International corporations must intelligently address the problem of foreign bribery. Both the act of offering a bribe to induce a public official to avoid doing his duty and the public official's acceptance of that bribe to violate his/her duty are deemed morally/ethically wrong per se (Boatright, 2012, pp. 346-7). Our Foreign Corrupt Practices Act prohibiting U.S. corporations from bribing officials from other countries in order to do business may actually prevent business and harm people in other countries who would greatly benefit from the business (McClean, n.d., p. 2). In the 1970s, 400 U.S. companies admitted to making more than $300 million in payment to the officials, politicians and political parties of other countries (McClean, n.d., p. 3). Congress passed the Foreign Corrupt Practices Act (FCPA) to stop bribery and repair the public's confidence in the honesty of U.S. businesses (McClean, n.d., p. 3). That created a disadvantage for American businesses in the international market, so the U.S. pushed for an agreement in the Organization of Economic Cooperation and Development (OECD) to prohibit bribery by businesses of other countries. In 1997, the U. S and 33 other member countries signed the agreement (McClean, n.d., p. 3). In order to get around the business impairment caused by refusing to give bribes, for example to local officials in China, some corporations hire agents in other countries and what the agents do, possibly including bribery, is their business. There is, of course, the ethical dilemma of whether that is, in fact, bribery on the part of the corporations (McClean, n.d., pp. 3-4).
b. Fundamental Universal Rights
In the struggle to effectively, morally conduct business internationally, experts such as Thomas Donaldson have suggested certain broad guidelines. Corporations should recognize certain fundamental universal rights, such as the rights to physical freedom, property ownership, avoidance of torture, fair trials, nondiscrimination, physical security, free speech and association, basic education, participation in politics and subsistence (Boatright, 2012, pp. 336-7). Corporations must also avoid the abuse of their economic power and consider giving economic aid to the countries in which they do business (Boatright, 2012, p. 337).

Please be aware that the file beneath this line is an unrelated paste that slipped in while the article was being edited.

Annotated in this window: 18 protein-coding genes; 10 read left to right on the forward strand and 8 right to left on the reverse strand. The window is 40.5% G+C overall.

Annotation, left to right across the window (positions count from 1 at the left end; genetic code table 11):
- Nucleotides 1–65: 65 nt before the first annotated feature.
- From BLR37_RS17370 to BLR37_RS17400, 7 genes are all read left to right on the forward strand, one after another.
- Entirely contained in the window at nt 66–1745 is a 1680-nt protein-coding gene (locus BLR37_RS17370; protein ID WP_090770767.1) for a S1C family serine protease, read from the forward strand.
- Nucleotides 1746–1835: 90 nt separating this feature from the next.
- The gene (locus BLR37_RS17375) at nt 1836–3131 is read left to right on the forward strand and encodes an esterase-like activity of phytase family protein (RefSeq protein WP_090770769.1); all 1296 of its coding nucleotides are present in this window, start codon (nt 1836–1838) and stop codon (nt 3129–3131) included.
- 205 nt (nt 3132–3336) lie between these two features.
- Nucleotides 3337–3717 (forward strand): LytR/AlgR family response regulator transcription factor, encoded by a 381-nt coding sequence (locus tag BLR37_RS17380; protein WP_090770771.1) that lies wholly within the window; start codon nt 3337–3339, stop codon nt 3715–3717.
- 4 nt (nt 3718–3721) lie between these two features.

A step up from the basic rights consideration is the "welfare" consideration proposed by Richard DeGeorge, which includes rights but also focuses on avoiding injury and furnishing benefits by doing business in a country. Those principles include: doing no intentionally direct harm; producing more good than harm; contributing to the host company's development; respecting their employees' human rights; respect the local culture to the extent that does not violate ethics; pay adequate taxes; and cooperate with local government to develop and enforce justice (Boatright, 2012, p. 338).
Even beyond Donaldson's basic human rights and DeGeorge's welfare, corporations must consider justice in the division of benefits from doing business in foreign nations, fair competition and avoiding taking unfair advantage (Boatright, 2012, p. 339).
e. An international code of ethics
Thinking beyond basic human rights, welfare and justice, some experts such as Hans Kung are pushing for an international code of ethics governing all entities and individuals as members of the global community (Boatright, 2012, p. 340). That international code of ethics must include guidelines regarding: wages and working conditions; setting wage standards according to the market, minimum wage laws, fair labor standards, health and safety regulations and human rights principles, not setting standards so high as to seriously hamper business in less developed countries, controlling the practices of foreign contractors, and adopting a code of conduct using all those factors (Boatright, 2012, pp. 340-5).
International corporations must avoid possible human rights abuses, ensuring that their own business requirements and practices do not encourage or enable human rights abuses by oppressive governments of the countries in which they operate (Boatright, 2012, pp. 351-2). Some corporations maintain that they are not directly engaged in the human rights violations. However, corporations should practice "constructive engagement" in which they use their power to positively affect human rights and reduce/eliminate human rights abuses, or "nonengagement" in which they refuse to do business in a country chronically abusing human rights (Boatright, 2012, pp. 352-3).
Finally, when international corporations are complicit in violations, they should be held liable in American courts, according to the Alien Tort Claims Act (ATCA) OF 1789; however, there are considerable difficulties in interpreting ATCA, determining standing to sue, whether corporations or just individuals may be sued, and other… [END OF PREVIEW]